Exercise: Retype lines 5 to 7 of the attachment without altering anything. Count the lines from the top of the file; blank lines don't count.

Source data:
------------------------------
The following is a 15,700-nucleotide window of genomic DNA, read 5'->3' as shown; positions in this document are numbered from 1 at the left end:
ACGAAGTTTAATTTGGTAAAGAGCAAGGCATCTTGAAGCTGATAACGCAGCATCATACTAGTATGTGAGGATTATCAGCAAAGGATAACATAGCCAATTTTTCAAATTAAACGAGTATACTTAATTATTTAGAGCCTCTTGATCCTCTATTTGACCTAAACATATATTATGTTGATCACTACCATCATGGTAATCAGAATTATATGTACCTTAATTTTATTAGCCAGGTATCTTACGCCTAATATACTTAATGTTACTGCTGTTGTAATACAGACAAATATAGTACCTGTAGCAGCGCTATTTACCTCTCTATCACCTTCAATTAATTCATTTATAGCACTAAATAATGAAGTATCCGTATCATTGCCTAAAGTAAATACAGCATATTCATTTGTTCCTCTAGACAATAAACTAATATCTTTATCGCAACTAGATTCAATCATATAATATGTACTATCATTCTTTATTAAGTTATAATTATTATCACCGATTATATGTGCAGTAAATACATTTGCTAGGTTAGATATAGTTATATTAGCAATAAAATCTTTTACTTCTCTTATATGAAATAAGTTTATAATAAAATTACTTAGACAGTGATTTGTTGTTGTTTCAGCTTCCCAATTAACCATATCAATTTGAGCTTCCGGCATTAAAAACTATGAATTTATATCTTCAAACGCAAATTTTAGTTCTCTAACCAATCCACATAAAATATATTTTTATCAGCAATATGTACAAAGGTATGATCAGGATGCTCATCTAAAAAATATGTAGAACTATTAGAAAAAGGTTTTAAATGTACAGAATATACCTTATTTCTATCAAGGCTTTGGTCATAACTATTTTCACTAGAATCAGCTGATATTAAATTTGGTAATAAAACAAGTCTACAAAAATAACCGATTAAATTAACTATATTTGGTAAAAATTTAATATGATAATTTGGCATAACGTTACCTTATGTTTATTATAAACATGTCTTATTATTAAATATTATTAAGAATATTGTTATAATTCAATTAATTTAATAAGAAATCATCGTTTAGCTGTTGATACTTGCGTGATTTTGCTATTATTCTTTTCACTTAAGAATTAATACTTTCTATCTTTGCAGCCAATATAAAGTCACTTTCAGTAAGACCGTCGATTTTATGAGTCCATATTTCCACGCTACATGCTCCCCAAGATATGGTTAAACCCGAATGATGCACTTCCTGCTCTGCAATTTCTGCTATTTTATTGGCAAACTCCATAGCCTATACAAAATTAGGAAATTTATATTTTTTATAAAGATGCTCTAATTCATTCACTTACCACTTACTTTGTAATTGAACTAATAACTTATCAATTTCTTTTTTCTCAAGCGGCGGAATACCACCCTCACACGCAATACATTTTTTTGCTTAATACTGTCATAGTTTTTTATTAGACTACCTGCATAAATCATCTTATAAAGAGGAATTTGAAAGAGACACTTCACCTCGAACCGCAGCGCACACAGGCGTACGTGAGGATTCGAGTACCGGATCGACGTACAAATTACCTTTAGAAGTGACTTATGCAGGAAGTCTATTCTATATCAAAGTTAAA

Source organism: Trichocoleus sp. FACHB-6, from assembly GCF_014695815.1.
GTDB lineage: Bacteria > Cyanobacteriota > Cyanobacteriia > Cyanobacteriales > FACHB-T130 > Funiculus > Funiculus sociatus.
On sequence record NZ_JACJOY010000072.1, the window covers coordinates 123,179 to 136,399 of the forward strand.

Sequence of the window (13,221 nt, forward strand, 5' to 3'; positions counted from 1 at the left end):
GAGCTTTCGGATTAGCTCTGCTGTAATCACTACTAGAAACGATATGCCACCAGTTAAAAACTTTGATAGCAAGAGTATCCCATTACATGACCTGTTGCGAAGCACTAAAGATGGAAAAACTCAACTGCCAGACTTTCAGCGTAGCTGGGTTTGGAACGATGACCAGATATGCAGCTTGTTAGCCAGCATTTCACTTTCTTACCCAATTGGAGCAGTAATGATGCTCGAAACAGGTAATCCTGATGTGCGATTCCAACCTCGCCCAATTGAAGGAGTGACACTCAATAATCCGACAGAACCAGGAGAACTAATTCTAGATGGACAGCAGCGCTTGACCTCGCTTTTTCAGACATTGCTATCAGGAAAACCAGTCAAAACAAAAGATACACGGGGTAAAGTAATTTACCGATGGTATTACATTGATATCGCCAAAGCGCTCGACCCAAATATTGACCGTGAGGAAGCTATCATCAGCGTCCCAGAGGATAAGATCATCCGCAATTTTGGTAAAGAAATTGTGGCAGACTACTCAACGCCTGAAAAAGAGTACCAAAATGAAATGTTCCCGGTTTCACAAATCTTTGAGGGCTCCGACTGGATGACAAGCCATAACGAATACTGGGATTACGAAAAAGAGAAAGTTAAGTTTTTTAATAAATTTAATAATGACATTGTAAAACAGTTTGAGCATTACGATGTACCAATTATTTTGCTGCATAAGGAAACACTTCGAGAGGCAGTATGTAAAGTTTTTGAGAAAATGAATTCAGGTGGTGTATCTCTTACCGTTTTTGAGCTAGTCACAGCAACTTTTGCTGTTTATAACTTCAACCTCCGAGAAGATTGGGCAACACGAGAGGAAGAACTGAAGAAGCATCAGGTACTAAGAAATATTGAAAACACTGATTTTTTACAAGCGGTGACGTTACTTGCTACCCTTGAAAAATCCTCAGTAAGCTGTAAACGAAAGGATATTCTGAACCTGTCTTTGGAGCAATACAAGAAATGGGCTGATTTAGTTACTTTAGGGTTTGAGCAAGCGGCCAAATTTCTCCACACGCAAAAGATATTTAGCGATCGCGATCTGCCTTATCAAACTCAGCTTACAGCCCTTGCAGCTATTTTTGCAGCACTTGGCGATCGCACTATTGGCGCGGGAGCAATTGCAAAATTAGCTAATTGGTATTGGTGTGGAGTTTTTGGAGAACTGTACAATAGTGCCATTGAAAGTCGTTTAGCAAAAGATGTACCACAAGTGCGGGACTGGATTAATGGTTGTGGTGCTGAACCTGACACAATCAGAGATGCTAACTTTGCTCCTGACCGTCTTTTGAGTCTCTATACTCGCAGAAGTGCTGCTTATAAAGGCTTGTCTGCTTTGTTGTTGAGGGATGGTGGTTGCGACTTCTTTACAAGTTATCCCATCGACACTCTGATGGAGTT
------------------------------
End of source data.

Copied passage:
On sequence record NZ_JACJOY010000072.1, the window covers coordinates 123,179 to 136,399 of the forward strand.

Sequence of the window (13,221 nt, forward strand, 5' to 3'; positions counted from 1 at the left end):
GAGCTTTCGGATTAGCTCTGCTGTAATCACTACTAGAAACGATATGCCACCAGTTAAAAACTTTGATAGCAAGAGTATCCCATTACATGACCTGTTGCGAAGCACTAAAGATGGAAAAACTCAACTGCCAGACTTTCAGCGTAGCTGGGTTTGGAACGATGACCAGATATGCAGCTTGTTAGCCAGCATTTCACTTTCTTACCCAATTGGAGCAGTAATGATGCTCGAAACAGGTAATCCTGATGTGCGATTCCAACCTCGCCCAATTGAAGGAGTGACACTCAATAATCCGACAGAACCAGGAGAACTAATTCTAGATGGACAGCAGCGCTTGACCTCGCTTTTTCAGACATTGCTATCAGGAAAACCAGTCAAAACAAAAGATACACGGGGTAAAGTAATTTACCGATGGTATTACATTGATATCGCCAAAGCGCTCGACCCAAATATTGACCGTGAGGAAGCTATCATCAGCGTCCCAGAGGATAAGATCATCCGCAATTTTGGTAAAGAAATTGTGGCAGACTACTCAACGCCTGAAAAAGAGTACCAAAATGAAATGTTCCCGGTTTCACAAATCTTTGAGGGCTCCGACTGGATGACAAGCCATAACGAATACTGGGATTACGAAAAAGAGAAAGTTAAGTTTTTTAATAAATTTAATAATGACATTGTAAAACAGTTTGAGCATTACGATGTACCAATTATTTTGCTGCATAAGGAAACACTTCGAGAGGCAGTATGTAAAGTTTTTGAGAAAATGAATTCAGGTGGTGTATCTCTTACCGTTTTTGAGCTAGTCACAGCAACTTTTGCTGTTTATAACTTCAACCTCCGAGAAGATTGGGCAACACGAGAGGAAGAACTGAAGAAGCATCAGGTACTAAGAAATATTGAAAACACTGATTTTTTACAAGCGGTGACGTTACTTGCTACCCTTGAAAAATCCTCAGTAAGCTGTAAACGAAAGGATATTCTGAACCTGTCTTTGGAGCAATACAAGAAATGGGCTGATTTAGTTACTTTAGGGTTTGAGCAAGCGGCCAAATTTCTCCACACGCAAAAGATATTTAGCGATCGCGATCTGCCTTATCAAACTCAGCTTACAGCCCTTGCAGCTATTTTTGCAGCACTTGGCGATCGCACTATTGGCGCGGGAGCAATTGCAAAATTAGCTAATTGGTATTGGTGTGGAGTTTTTGGAGAACTGTACAATAGTGCCATTGAAAGTCGTTTAGCAAAAGATGTACCACAAGTGCGGGACTGGATTAATGGTTGTGGTGCTGAACCTGACACAATCAGAGATGCTAACTTTGCTCCTGACCGTCTTTTGAGTCTCTATACTCGCAGAAGTGCTGCTTATAAAGGCTTGTCTGCTTTGTTGTTGAGGGATGGTGGTTGCGACTTCTTTACAAGTTATCCCATCGACACTCTGATGGAGTT